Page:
A Day in the life of Holistic Nursing

  1. I am going to graduate soon and I am curious about Holistic nursing. Can you tell me what a typical day (I know, what's that??) in the life of a Holistic nurse is like? Do you still use meds, fluids, and invasive procedures? If not can you briefly explain other skills that are used. I am clueless. Thanks!
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  2. 5 Comments

  3. by   JentheRN05
    I can only give you experience in a complimentary therapy office, not strictly holistic care.
    I loved what I did, but the management was very poor at the office I was at and money was too tight. ONLY for those two reasons did I leave.

    Basically in my office, my doctor I worked for used both traditional and complimentary therapies. For example. His big thing was chelation therapy. So much so that before I left his office I set up a research study site, strictly for chelation therapy.
    My day consisted of bringing back patients, doing vitals, accessing a vein and running chelation therapy. But that was not the only therapy I did. I also did, plaquex (which is considered the rotor rooter of chelation therapy), H2O2 therapy (used commonly for people who felt infections coming on and had problems with antibiotics IE allergies), Vit C therapy (up to 100g of vitamin C was used for Cancer patients with astounding results! - Most commonly only treatment patient was using and they would go into complete remission!). Doctor also compounded his own medicines. Actual meds as well as complimentary meds and supplements. CoQ10 and Red Rice Yeast were very common.
    I would monitor their IV therapy and eventually once complete I would DC the IV and set up their next appointment.
    For a while the doctor had me doing consultations for Chelation. I am NOT a good salesman. I do believe it works in SOME people. But if there is a genetic trait for serious heart disease, then usually it won't do anything for the patient, and the end up spending thousands of dollars only to either die or have the exact thing they were trying to avoid (CABG). A good doctor (with a little better ethics than the doctor I worked for) would weed out those that did have a strong genetic history of heart disease and refuse chelation therapy for them.
    This has only a new realization for me, after a recent death of a patient who had a STRONG genetic history of heart disease and after 3 years of both chelation and plaquex treatments her CIMT still showed her arteries at 90 y/o after all those treatments. After her death, I did some serious soul searching to realize that although it will work for some patients without strong genetic history, it will NOT work for all as the doctor I worked for would lead all patients to believe.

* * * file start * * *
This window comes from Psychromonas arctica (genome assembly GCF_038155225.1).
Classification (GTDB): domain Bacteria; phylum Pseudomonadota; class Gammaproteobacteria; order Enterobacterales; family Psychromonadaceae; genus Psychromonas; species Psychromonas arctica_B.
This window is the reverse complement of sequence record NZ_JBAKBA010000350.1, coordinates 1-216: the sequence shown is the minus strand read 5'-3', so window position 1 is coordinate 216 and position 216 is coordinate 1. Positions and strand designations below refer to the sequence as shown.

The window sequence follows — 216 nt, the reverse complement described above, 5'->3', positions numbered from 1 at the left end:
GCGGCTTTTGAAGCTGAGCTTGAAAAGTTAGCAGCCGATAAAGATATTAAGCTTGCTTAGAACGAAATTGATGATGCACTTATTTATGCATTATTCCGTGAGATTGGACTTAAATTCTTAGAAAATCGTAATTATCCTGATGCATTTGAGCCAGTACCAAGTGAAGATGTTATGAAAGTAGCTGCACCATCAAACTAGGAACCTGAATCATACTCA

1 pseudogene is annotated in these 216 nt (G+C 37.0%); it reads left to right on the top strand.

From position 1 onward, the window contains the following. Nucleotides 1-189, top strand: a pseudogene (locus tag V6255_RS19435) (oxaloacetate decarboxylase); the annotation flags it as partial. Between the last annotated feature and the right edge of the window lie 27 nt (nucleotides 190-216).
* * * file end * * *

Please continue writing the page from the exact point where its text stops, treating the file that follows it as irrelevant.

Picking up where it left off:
Okay - I kinda went off on a tangent there.
    I am a holistic health practitioner. But I believe that holistic health should be a complimentary thing to traditional means. Because there are some cases we just can't fix.
    *Stepping off my soap box*
  4. by   cjohn99
    Jen,
    Thanks for taking the time to write. There is a large hospital near me that has a new holistic cardiac care unit. If anyone else has any experience I would love to hear from you too. Again thanks!
  5. by   Mandolyn
    The day in a life of Holistic nursing? It will really vary on where you decide to work. I have worked with many Naturopaths and MD's that do Holistic care and they do different things.
    The last place I worked was a large Naturopathic clinic with 4 ND's and 3 MD's on board. Each Doctor had their own Assistant, which could be an LPN or Medical Assistant. I was one of these at one point. My doctor saw 4-6 patients per day. I did very little in the check in part. Simple vitals and that was all. The rest of my day was spent answering phones, taking down messages, attaching them to the patient chart, handing the chart to the doctor, receiving and relaying the reply. Once in a while I would give a B12 injection. The doctor would basically interview the patient and give a list of recommended supplements.
    I later did other things in the clinic as my education expanded and I performed various tests, such as Heidelberg, BTA, BIA, Cavitat and EAV.
    I also started working in the IV therapy department, which was a huge area devoted only to IV's with a team only doing work related to IV's.

    The place I am at now has only 2 doctors, both ND's and they are busy!
    My doctor sees about 25 patients per day and is very hands on and uses me a lot. She does a lot of muscle testing, emotional release therapy, NAET and more. She also does typical medical practices such as full physical exams including Paps and has me helping with many things such as cultures, strep tests, UA's, blood draws, Ultrasound, Interferential, foot baths and IV therapy.
    So, there are many options out there and no two clinics will be exactly the same in regards to how they utilize you.
  6. by   Mandolyn
    Jen, Chelation is definately not something to take lightly.
    It can be good or it can be dangerous depending on the protocol of how it is done and who is overseeing it. It should be very customized to the patient and the patient should be constantly monitored, including blood tests to make sure there creatinine levels are where they should be.
    They also need to be getting a very good mineral replacement intravenously in between sessions of Chelation.
    It is something I am not fully sure about myself. I have similar reservations as you do.
  7. by   cjohn99
    I guess I should clarify that the holistic position is in a telemetry unit. If any one works in something similair, please explain your duties. Thanks

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